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Neurosurg Focus. 2012 Sep;33(3):E6. doi: 10.3171/2012.6.FOCUS12194.

Intraoperative neuromonitoring techniques in the surgical management of acoustic neuromas.

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  • 1Department of Neurosurgery, David Geffen School of Medicine, University of California, Los Angeles, CA 90095-1761, USA.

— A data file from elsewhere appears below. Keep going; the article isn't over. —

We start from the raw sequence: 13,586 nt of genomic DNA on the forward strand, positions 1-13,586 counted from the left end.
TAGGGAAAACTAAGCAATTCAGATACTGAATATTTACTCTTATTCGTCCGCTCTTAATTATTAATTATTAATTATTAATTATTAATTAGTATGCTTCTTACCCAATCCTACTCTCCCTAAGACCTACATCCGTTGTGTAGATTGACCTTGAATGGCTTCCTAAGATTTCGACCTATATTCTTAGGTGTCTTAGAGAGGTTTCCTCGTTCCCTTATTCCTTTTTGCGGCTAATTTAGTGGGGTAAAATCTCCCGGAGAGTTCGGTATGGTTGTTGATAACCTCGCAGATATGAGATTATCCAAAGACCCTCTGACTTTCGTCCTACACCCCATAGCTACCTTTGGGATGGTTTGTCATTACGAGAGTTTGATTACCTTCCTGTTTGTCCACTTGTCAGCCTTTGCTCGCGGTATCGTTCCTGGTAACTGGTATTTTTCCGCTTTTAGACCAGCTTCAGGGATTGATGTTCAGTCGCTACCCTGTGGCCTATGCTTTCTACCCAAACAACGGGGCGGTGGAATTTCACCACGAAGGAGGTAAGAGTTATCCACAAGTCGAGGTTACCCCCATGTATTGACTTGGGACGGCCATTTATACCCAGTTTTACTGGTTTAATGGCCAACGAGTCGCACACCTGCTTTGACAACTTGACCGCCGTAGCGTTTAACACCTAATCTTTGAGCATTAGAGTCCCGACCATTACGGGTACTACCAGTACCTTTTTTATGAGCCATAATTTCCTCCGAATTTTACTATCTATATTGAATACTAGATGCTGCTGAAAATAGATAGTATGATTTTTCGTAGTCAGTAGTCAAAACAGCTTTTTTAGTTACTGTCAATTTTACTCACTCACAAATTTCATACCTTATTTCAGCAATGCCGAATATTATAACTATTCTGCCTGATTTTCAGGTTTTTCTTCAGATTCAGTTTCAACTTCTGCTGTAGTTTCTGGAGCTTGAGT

Unfavorable outcomes such as facial paralysis and deafness were once unfortunate probable complications following resection of acoustic neuromas. However, the implementation of intraoperative neuromonitoring during acoustic neuroma surgery has demonstrated placing more emphasis on quality of life and preserving neurological function. A modern review demonstrates a great degree of recent success in this regard. In facial nerve monitoring, the use of modern electromyography along with improvements in microneurosurgery has significantly improved preservation. Recent studies have evaluated the use of video monitoring as an adjunctive tool to further improve outcomes for patients undergoing surgery. Vestibulocochlear nerve monitoring has also been extensively studied, with the most popular techniques including brainstem auditory evoked potential monitoring, electrocochleography, and direct compound nerve action potential monitoring. Among them, direct recording remains the most promising and preferred monitoring method for functional acoustic preservation. However, when compared with postoperative facial nerve function, the hearing preservation is only maintained at a lower rate. Here, the authors analyze the major intraoperative neuromonitoring techniques available for acoustic neuroma resection.

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